Hall was born in or near Newcastle upon Tyne in late 1602 or early 1603 and was christened with the name of Thomasin. As a child, Hall, who lived with her mother, wore girls’ clothing. At the age of twelve, Hall’s mother sent her to live in London with an aunt. During the ten years that Hall lived in London, it is likely that she received training in domestic skills such as needlework, brewing, baking, tending a kitchen garden, and making cheese, butter, and home remedies.
In 1625, Hall joined the English army using the name Thomas Hall, possibly to serve alongside or for a brother in the English forces that fought against Spain. Hall, according to a later deposition, “Cut of[f] his [hair] and Changed his apparell into the fashion of man.” Hall served in the 1625 Cádiz naval expedition against Spanish forces. Two years later, Hall saw action in the siege of Saint-Martin-de-Ré on Ré Island off the west coast of France. Having survived two military expeditions that ended in defeat for the English, Thomas Hall left the army. Hall settled in Plymouth, where he said he “changed himselfe into woemans apparell and made bone lace and did other worke wth his needle.” Thomasin Hall lived in Plymouth until sometime in 1628, when she again donned men’s clothing and journeyed across the Atlantic Ocean to Virginia as Thomas Hall.
Thomas/in Hall in Virginia
Hall arrived at Jamestown in late 1628 dressed as a man. However, Hall switched out of men’s clothing and dressed and presented as a woman before agreeing to a contract to serve as an indentured servant to John Tyos and Robert Eyres. Hall’s decision to present as a woman could reflect what Hall had learned about conditions in early Virginia—that with male indentured servants outnumbering women indentured servants six to one, there was a shortage of women to perform traditionally female domestic tasks. As one who possessed domestic skills, Hall might have seen an advantage in presenting as a woman to avoid working in the tobacco fields.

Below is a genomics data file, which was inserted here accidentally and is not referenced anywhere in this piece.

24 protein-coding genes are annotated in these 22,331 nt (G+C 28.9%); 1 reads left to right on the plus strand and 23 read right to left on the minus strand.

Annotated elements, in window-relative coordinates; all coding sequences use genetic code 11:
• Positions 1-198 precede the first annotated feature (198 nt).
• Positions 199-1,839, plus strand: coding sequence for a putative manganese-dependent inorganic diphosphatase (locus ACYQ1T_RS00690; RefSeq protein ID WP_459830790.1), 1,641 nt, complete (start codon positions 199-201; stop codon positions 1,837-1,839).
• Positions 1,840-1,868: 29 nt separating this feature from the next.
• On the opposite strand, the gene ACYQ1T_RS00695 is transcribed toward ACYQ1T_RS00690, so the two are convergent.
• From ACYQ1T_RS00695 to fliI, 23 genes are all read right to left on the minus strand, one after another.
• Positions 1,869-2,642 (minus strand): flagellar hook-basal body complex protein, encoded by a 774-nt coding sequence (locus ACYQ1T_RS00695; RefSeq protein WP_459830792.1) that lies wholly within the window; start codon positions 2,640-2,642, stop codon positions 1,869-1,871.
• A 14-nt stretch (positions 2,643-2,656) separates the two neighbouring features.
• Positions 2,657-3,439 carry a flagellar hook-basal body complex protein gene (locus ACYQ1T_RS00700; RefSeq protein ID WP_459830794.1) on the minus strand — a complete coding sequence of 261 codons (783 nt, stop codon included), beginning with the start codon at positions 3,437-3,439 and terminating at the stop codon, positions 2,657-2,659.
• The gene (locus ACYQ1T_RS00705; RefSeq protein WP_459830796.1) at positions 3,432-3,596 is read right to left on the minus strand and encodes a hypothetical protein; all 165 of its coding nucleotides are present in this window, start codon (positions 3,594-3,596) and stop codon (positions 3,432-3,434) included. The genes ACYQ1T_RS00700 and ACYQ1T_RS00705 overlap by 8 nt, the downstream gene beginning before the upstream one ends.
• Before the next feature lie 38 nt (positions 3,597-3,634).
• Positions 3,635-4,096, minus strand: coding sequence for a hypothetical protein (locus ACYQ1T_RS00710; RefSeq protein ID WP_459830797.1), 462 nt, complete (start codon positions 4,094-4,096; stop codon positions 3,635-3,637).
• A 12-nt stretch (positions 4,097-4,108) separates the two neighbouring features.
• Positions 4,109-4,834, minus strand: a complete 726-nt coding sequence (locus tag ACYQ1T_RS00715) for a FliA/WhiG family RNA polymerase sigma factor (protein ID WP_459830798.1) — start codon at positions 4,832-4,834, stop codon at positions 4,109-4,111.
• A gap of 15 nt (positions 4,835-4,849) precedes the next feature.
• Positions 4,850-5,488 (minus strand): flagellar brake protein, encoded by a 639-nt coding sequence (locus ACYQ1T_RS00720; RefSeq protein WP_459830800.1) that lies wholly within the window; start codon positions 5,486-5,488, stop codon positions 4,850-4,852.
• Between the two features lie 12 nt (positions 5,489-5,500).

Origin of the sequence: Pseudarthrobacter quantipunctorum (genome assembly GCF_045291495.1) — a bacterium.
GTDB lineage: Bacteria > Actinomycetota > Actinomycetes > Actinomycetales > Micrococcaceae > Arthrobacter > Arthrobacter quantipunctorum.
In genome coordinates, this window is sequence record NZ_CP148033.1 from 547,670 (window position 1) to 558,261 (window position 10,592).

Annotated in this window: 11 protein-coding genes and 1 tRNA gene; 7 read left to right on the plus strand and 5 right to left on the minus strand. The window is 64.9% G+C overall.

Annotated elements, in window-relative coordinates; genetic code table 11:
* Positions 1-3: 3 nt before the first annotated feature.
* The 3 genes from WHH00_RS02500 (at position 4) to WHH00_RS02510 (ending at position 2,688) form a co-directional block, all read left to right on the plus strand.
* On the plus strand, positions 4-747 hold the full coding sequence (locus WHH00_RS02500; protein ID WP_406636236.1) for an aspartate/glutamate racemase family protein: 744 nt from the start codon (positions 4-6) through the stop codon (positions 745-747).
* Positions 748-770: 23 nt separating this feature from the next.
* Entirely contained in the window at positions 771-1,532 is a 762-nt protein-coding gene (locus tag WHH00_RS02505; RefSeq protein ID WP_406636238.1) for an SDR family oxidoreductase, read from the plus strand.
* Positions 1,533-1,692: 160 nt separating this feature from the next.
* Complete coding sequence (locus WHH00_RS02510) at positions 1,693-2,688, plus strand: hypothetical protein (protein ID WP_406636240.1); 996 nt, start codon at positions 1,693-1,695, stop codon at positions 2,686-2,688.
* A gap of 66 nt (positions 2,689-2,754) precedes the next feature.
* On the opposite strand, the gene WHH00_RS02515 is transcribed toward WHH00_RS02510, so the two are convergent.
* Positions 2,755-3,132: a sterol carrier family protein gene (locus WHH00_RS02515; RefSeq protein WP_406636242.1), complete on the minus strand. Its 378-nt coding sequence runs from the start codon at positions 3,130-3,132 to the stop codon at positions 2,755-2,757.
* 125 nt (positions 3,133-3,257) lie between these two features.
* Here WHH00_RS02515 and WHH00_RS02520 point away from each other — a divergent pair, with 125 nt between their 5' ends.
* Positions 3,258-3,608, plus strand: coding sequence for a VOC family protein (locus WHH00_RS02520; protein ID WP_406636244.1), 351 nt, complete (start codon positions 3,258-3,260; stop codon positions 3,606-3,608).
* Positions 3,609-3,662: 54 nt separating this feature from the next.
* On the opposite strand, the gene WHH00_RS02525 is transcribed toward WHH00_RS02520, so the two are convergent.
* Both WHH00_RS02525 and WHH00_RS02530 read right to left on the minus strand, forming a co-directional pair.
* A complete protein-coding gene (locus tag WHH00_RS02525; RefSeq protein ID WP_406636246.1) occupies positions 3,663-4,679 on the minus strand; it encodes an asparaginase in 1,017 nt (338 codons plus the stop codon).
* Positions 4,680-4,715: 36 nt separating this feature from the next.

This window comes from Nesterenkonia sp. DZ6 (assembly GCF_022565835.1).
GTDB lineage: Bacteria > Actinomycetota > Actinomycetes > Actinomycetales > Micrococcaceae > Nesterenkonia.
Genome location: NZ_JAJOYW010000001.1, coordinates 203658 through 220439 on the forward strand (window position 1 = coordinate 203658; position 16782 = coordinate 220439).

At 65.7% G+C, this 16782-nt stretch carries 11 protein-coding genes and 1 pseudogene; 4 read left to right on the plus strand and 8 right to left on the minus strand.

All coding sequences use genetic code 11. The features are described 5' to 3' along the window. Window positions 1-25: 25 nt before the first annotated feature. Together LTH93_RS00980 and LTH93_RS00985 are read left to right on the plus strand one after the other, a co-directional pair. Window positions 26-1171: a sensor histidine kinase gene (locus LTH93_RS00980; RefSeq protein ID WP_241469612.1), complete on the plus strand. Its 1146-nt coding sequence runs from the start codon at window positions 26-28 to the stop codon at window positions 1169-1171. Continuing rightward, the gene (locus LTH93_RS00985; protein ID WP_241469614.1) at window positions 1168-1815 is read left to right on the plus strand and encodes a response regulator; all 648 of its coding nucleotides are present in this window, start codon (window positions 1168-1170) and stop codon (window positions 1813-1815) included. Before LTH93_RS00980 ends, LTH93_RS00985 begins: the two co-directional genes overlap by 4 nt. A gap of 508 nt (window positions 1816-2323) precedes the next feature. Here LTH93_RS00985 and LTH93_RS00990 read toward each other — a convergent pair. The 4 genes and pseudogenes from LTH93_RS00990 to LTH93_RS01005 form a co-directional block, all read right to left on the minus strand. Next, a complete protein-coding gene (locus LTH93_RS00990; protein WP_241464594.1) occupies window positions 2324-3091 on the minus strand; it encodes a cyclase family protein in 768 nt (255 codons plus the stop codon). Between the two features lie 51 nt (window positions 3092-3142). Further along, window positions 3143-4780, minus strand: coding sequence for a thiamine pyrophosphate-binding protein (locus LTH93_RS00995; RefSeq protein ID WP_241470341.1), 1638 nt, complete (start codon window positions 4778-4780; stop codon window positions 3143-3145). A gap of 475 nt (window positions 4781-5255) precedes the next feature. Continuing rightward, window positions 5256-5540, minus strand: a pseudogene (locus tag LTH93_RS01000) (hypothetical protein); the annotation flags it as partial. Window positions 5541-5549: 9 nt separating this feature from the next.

Tyos and Eyres took Hall to Treasurer’s Plantation, a settlement across from Jamestown on the south side of the James River in present-day Surry County, to do domestic work. However, in early February 1629, a colonist named Mr. Stacy reported that he thought Hall was both “a man and woeman.” This could have been an indication that Hall had been seen wearing both men’s and women’s attire or based on rumors that Hall had engaged in sexual intercourse with a woman servant.
Stacy’s pronouncement brought Hall to the attention of local residents. In particular, Hall caught the interest of several local married women: Dorothy Rodes and Barbara Hall from Treasurer’s Plantation and Alice Long from Basse’s Choice, a nearby settlement in Warrosquyoake (present day Isle of Wight County). One day, Hall was confronted by these women, who demanded to know whether Hall was a man or a woman. They claimed the authority to investigate Hall’s body because Hall wore women’s clothing, and English courts gave women authority to search female bodies if the evidence would be crucial to a case. The women examined Hall’s body and did not find evidence that Hall could give birth to a child, so they announced “that hee was a man.”